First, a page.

MillerCoors taps social media to retain more women
Wednesday, September 07, 2011
is using social media tools to help far-flung salespeople feel less isolated, a
move meant to boost retention.
brewing company is using enterprise mentoring and social learning software to
keep its women sales team members feeling part of a cohesive team, according to
a report in ComputerWorld magazine.
wouldn't say it's the equivalent [of working physically near other people] but
it gets the job done,” Samantha Morris, an associate industrial organization
psychologist with MillerCoors, told the magazine. "I think the women are having
an opportunity to connect with other people in the business who have similar
work roles, similar concerns, maybe similar aspirations. It gives them an
opportunity to connect with each other more than they had. They get a personal
summer, a MillerCoors regional sales executive noticed the company was losing
women in sales positions at a much faster rate than it was losing their male
counterparts. Some had an issue with working alone; others, mothers in
particular, were troubled by working hours, which often included sales calls to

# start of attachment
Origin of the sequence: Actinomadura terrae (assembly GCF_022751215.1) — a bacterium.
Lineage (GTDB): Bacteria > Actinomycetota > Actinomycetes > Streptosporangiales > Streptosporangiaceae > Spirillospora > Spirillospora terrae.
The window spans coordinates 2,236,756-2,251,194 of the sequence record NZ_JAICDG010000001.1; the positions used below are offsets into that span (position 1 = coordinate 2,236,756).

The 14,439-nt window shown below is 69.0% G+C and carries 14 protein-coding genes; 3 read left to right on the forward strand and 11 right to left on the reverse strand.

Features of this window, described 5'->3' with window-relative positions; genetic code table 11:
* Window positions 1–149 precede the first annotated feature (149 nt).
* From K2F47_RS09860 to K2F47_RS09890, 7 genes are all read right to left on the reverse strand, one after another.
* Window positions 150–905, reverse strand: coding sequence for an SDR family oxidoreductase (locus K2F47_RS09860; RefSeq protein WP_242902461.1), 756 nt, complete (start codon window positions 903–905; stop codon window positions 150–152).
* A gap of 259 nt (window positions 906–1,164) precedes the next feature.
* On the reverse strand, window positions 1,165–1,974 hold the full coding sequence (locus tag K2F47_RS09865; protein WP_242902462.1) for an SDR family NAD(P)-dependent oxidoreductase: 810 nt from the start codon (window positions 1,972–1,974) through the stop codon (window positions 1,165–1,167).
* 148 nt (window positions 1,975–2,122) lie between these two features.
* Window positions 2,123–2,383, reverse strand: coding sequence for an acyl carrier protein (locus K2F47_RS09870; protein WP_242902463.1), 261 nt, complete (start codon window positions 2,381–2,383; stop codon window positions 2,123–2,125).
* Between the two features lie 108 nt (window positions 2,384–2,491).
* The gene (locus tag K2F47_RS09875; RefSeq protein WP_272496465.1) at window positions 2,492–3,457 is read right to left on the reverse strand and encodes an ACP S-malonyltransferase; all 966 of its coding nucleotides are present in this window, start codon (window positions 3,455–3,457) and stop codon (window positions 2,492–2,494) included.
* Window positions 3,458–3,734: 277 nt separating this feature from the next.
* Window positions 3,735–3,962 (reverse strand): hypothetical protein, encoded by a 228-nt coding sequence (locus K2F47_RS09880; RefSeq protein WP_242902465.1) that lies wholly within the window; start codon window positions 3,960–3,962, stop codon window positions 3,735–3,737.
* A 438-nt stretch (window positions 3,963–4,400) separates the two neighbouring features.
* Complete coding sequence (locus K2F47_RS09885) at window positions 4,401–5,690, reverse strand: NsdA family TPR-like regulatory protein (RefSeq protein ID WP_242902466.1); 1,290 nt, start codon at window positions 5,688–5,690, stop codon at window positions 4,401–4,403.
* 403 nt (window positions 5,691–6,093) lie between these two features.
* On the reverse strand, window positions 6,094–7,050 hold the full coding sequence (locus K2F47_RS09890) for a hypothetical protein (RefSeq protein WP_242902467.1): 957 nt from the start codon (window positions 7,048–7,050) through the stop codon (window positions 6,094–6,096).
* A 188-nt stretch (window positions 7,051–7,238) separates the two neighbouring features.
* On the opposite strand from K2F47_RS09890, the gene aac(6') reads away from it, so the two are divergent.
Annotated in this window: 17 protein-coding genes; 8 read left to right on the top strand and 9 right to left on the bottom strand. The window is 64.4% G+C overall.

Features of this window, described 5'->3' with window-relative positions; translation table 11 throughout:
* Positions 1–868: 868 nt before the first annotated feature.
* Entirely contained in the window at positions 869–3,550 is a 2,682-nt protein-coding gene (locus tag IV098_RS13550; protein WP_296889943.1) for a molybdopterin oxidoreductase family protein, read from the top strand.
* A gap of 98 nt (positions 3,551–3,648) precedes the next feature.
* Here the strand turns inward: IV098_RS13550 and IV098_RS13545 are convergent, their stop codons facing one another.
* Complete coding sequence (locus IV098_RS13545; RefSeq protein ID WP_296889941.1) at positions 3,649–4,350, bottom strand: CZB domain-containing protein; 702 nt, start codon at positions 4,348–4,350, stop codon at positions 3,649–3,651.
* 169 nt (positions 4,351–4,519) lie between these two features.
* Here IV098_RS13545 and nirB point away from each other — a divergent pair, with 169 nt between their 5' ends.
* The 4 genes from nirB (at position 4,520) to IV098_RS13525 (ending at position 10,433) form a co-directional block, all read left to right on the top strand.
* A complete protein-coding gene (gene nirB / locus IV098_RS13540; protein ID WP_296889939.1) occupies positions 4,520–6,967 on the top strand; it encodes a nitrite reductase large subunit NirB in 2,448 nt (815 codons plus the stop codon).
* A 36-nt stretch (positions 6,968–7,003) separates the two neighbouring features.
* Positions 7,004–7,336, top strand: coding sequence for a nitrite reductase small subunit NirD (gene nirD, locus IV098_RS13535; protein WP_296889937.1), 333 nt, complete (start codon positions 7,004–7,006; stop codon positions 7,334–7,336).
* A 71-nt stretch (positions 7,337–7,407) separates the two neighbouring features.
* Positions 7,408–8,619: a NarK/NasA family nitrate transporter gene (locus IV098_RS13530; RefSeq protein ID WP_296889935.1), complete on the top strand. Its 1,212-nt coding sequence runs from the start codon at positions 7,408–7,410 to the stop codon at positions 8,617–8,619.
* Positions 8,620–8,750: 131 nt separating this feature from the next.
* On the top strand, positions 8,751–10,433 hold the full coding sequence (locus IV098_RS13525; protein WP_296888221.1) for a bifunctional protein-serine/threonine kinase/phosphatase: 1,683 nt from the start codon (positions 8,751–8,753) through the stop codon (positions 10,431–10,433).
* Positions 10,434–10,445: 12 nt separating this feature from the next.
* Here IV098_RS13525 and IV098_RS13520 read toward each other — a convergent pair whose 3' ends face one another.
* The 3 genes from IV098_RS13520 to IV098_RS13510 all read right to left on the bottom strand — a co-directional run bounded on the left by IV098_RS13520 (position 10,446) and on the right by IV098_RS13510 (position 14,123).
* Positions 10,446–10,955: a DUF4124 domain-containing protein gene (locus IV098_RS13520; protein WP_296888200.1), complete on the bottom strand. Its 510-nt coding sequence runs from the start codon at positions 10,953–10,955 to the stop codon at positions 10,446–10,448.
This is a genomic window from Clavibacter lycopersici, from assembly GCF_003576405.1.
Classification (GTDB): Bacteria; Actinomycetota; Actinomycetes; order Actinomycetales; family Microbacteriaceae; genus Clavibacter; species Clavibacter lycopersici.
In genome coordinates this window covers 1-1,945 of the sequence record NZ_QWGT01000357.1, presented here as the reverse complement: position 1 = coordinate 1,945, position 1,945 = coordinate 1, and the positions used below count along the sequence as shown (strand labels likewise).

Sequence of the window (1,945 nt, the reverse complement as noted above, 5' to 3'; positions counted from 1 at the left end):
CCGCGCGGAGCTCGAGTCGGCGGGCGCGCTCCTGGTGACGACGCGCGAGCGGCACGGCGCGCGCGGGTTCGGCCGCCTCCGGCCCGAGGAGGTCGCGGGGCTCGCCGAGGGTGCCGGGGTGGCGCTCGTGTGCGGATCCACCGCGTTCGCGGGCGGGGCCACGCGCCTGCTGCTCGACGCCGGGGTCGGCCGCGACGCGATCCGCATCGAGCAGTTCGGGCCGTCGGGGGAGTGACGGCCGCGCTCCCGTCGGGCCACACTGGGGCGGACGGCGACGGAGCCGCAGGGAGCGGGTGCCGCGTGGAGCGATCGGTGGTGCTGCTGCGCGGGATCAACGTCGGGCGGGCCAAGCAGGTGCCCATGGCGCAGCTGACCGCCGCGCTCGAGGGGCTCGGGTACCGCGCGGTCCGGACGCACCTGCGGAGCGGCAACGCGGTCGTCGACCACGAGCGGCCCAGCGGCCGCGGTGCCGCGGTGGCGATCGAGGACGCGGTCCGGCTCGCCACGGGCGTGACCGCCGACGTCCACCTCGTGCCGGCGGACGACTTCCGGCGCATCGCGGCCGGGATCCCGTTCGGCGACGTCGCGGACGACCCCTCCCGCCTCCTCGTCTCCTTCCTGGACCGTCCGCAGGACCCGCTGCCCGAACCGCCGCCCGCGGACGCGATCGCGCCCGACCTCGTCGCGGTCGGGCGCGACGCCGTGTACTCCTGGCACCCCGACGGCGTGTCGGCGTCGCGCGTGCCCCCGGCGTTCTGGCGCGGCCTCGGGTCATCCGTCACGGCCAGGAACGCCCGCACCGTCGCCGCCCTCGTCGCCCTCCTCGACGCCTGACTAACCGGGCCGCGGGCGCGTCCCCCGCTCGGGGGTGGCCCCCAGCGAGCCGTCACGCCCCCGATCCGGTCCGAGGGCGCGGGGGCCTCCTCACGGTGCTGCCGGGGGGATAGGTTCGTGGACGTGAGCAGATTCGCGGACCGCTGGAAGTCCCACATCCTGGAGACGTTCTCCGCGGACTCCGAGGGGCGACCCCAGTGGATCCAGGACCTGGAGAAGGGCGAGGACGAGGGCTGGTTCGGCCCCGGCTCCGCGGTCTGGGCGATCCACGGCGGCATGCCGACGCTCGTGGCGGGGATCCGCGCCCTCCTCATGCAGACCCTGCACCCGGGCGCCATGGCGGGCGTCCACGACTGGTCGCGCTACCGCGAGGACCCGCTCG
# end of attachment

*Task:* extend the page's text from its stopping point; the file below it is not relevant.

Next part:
bars at night or on weekends, Morris explained.
the company also trying to attract more women companywide, the sales team was a
good starting point.
realize that demographically we're at a disadvantage,” Morris said. "We have 24
percent women overall. For most of the best companies -- the top 100 companies
-- the average is about 48 percent women. We want the different thinking styles
and abilities that women can bring to the table. We want to make sure our
company is representative of the best and of the marketplace.”
has used Triple Creek’s Open Mentoring software to connect mentors to some of
its sales team. The software allows mentors and workers to connect one-on-one
or in groups. It also enables people to share documents and post comments.
October, the company launched a six-month Women of Sales mentoring program.
Forty-five female sales representatives were split into three groups of 15.
Each group had two mentors, either female executives or leaders from within
of each group used the social software to connect with one another, to figure
out discussion topics, such as developing a personal brand and work/life
balance, and to share documents or articles that pertained to their discussion threads.
of the program haven’t been fully analyzed, but Morris said early figures show
a 1.85-percent decrease in turnover from the six months prior to the Women of
Sales mentoring kick-off to the six months after the program ended. Most of the
45 women who were in the pilot program have remained connected.
result of the success in the sales group, MillerCoors started a group mentoring
program for women in marketing in June and is launching one for leaders in the
company's supply chain in late September. A second program for women in sales
is set to kick off this fall, the magazine noted.
"I say we want to be a learning organization where people feel comfortable sharing their ideas and they're inspired to innovate,” Morris told ComputerWorld. "We want to develop our people and grow the business from within. That's very important to us.”